Once upon a time, there was a city. It was not the largest city, or the smallest. It was not the richest or the poorest. But this city had a reputation, nonetheless. It was known throughout the land as dry and inhospitable -- heated to unimaginable temperatures for several months of the year, ruled by a witch of a governor and a cruel sheriff, a cultural wasteland. The people of this city knew the truth. Yes, upper management could be rough, and at first the landscape wasn't easy on the eyes, but past the strip malls and the cookie cutter subdivisions, a wonderful metropolis burgeoned: bartenders poured the craftiest of cocktails, world-class chefs cooked, there were sports teams to cheer for, boutiques to shop at, and clubs where you could dance the night away.
Once a year, the kind-hearted souls at the city's alternative newsweekly gathered the finest of what the place had to offer, presenting it in the hallowed pages of a book called the "Best of Phoenix." This year's edition features "Tales of the City" -- true stories told and legends explained.
Our chapter on politics, art and culture begins with an essay by Tom Zoellner.
See also: Best of Phoenix 2014
Once upon a time in Phoenix, I had no capacity to wonder how there came to be a bridle path on the side of Central Avenue and why it looked as goofy as the severed half of an airplane fuselage that had been mounted over the ice skating rink at Metrocenter or some of the sheet-glass fortresses on the sides of Camelback Mountain or the rotating disc on top of the downtown Hyatt or the night garden of red bulbs blooming and dying every five seconds on top of South Mountain.
When I was a kid peering out the backseat windows of my father's 1977 Honda Civic at that graceful horsepath on Central Avenue, I assumed that it had always been there. Linear history means nothing to a child: The world is a collection of shapes without antecedents.
All I understood was that the spreading oaks and the tony estates and the shiny riding boots looked more "real" than anything else I saw around me, carrying as they did the look of a more mature America that I had seen in the storybooks I was gobbling up in the Acacia branch library in Sunnyslope.
What I didn't know then was that the faux-English district of North Central was about as fictional a creation as anything in those storybooks. And I certainly perceived nothing false about the Moon Valley neighborhood where I grew up in a cinderblock house that backed up to the rough of the 11th hole of a golf course.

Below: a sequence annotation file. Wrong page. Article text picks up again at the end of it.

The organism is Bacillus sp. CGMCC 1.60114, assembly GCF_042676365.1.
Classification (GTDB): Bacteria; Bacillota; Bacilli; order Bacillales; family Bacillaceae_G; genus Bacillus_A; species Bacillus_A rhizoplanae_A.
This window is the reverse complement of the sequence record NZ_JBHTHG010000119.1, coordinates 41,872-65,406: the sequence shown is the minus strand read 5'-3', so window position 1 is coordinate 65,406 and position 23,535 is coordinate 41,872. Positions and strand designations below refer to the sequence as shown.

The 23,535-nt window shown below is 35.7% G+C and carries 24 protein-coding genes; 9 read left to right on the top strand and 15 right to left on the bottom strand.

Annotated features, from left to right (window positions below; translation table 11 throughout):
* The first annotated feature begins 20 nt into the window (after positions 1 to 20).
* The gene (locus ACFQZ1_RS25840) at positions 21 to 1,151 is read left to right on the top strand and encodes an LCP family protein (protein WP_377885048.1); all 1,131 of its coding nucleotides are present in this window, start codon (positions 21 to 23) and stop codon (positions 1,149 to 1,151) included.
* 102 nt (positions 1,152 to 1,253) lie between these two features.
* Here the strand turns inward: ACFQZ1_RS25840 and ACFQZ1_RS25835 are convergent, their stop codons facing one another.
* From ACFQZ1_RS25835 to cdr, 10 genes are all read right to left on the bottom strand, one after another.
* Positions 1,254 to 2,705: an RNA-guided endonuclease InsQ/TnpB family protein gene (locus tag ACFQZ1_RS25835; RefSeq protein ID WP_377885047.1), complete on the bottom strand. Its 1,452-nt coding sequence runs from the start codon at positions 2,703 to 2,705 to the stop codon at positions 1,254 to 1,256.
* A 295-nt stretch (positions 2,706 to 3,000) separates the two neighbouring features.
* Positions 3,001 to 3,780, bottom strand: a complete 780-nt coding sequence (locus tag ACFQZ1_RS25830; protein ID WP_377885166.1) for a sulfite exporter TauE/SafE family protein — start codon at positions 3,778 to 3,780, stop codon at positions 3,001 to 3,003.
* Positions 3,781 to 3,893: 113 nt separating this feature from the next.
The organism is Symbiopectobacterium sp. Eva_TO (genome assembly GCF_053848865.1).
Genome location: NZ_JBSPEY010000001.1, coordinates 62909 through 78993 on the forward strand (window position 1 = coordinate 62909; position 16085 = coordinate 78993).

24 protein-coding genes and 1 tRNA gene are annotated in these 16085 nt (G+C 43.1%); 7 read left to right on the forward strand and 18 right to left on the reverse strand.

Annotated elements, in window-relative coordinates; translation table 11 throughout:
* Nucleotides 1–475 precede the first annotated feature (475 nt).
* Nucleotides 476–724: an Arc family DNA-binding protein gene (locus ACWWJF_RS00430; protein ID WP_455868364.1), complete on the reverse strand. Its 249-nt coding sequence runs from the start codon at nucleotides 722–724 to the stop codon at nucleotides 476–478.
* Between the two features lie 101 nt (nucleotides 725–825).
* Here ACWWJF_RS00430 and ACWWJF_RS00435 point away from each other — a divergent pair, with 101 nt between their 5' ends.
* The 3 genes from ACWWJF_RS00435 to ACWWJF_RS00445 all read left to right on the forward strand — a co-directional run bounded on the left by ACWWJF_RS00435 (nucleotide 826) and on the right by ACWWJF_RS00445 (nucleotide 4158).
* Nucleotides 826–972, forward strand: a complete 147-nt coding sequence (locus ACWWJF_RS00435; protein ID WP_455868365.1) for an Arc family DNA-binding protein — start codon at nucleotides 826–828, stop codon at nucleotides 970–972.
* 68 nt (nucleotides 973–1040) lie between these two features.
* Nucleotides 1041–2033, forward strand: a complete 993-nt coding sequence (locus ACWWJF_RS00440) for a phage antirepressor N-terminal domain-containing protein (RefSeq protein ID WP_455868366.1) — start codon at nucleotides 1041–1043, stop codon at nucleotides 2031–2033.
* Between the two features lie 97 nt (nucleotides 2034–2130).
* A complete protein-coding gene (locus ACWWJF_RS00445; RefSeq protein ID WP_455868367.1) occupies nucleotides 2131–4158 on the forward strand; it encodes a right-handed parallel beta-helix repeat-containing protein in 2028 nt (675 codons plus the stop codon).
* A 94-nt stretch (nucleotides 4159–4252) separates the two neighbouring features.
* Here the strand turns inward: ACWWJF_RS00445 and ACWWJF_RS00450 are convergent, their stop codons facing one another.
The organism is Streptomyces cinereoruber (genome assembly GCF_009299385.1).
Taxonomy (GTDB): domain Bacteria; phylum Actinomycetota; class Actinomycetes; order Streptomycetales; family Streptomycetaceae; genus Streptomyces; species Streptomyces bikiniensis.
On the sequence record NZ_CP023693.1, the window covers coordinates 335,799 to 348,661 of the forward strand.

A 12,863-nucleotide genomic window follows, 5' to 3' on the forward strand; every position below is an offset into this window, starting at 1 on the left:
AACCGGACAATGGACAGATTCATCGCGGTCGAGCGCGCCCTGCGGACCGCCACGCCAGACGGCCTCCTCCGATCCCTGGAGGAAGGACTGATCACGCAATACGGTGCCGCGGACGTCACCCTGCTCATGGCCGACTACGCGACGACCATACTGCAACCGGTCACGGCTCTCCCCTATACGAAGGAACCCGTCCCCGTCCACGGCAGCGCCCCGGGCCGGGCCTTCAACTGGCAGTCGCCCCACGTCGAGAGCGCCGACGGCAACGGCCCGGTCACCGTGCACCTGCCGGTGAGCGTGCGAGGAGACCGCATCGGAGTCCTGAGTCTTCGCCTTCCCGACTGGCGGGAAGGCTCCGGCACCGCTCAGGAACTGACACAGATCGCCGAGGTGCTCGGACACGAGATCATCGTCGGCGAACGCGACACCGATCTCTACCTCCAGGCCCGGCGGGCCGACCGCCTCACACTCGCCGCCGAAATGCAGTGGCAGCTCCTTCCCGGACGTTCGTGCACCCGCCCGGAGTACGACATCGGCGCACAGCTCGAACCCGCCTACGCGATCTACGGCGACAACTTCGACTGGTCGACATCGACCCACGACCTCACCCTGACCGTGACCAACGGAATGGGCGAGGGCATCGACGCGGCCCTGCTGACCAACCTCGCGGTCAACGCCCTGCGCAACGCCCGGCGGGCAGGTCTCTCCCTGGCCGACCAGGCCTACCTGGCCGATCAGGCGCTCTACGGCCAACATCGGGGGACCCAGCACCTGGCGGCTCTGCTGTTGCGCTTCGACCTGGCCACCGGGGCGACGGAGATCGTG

My parents were penny-pinchers with no stomach for useless expenses, so we never did belong to Moon Valley Country Club. I rode my motocross bike to the clubhouse for egg salad sandwiches, however, and pretended I was a rich kid who belonged there. One Christmas -- the best of my life -- I received a set of kiddy clubs from Sears in a red plaid bag and developed the habit of taking them out to the tee box after sunset, when I might have a magical hour between the disappearance of the last legitimate golfers and the onset of night to skitter a ball toward the hole. Five strokes was my par. When I wasn't making elaborate headfirst baseball slides in the sand traps, I shouldered my little golf bag with authority and pretended I was a grown man: part of that mysterious world where they talked about stock trading and smelled of cologne and sometimes used rooms in the Hyatt below the Compass Room for a fascinating and then-scary activity with women that I had been told in elementary school went by many names, including screwing. Origins are shrouded to a child, only bright surfaces for guessing and wonder.
Though I had a hazy conception of dinosaurs and sailing ships and vanished Indians, history was an abstraction. The grass fairways of Moon Valley Country Club had seemed as permanent as the very foundations of the Earth. I could not have fathomed that it was all scraped out and planted eight years before I was born -- those were the days when Thunderbird Road was just like the farthest bleeding edge of North Scottsdale -- and that it took a ridiculous amount of water to keep the grass from dehydrating overnight. This came not from the canals but straight out of the municipal taps: the best, purest, most expensive water available.